NEW YORK – Start-up media projects are a perfect place to revive dead brands. Condé Nast did this masterfully when it revived the magazine titles Vanity Fair and House & Garden, after they had let them go dormant.
One of the boldest recent media brand revivals is the New York Sun, revived in April of 2002. The paper was originally sneered at by much of the media community. Ostensibly, this was because it was small and had some backing by Conrad Black. The real reason was that it was sort of conservative.
Whatever the initial reaction, six years on, the paper, edited by former Forward editor Seth Lipsky, has earned a respected place in media circles. The reason? It breaks lots of news. In an era when high-overhead newspapers like The New York Times are cutting back on coverage, scrappy papers like The Sun have an advantage in low overhead and targeted audiences.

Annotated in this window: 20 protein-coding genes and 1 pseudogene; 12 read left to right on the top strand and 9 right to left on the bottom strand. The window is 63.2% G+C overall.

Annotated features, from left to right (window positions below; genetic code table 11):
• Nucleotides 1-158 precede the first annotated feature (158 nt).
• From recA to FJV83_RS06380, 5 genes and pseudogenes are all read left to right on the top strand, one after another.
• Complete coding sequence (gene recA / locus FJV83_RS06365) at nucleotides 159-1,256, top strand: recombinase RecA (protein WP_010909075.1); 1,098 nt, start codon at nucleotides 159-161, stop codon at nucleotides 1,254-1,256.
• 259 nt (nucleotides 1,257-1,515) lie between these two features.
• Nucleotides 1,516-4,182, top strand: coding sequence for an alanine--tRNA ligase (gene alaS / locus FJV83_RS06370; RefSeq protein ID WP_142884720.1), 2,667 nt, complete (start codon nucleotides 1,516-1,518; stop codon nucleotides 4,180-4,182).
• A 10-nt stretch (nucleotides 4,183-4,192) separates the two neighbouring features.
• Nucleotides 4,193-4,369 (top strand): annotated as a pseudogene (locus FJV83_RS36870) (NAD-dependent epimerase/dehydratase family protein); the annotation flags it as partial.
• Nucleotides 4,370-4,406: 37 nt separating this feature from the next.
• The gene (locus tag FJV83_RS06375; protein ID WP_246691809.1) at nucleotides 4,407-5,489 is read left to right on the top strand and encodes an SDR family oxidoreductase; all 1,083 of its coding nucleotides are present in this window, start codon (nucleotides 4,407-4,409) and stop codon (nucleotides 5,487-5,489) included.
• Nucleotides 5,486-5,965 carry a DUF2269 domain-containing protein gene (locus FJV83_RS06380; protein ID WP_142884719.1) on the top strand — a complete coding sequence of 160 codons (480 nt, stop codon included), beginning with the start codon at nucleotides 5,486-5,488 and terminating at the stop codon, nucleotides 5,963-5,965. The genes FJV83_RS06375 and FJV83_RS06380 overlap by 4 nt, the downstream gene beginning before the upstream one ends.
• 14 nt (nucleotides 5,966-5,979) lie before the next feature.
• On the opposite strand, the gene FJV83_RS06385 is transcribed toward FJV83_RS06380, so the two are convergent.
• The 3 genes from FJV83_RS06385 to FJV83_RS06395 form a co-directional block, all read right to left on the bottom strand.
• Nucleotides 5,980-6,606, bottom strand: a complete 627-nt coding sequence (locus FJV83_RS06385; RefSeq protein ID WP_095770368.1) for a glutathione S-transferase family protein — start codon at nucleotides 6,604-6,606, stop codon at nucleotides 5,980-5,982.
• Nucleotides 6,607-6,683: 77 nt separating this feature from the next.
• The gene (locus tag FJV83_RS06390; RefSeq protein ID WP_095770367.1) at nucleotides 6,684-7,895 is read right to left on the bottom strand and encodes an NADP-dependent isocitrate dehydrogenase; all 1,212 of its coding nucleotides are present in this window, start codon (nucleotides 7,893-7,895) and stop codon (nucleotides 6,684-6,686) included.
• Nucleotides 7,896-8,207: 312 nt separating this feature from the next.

The first The Sun began in 1833, and was famous for its “Yes Virginia” Santa letter. It merged with the World-Telegram, and finally died in 1967. The new version picked up the masthead, slogan and equity of the old newspaper. Coverage is strong in areas like the arts, the Middle East and local issues.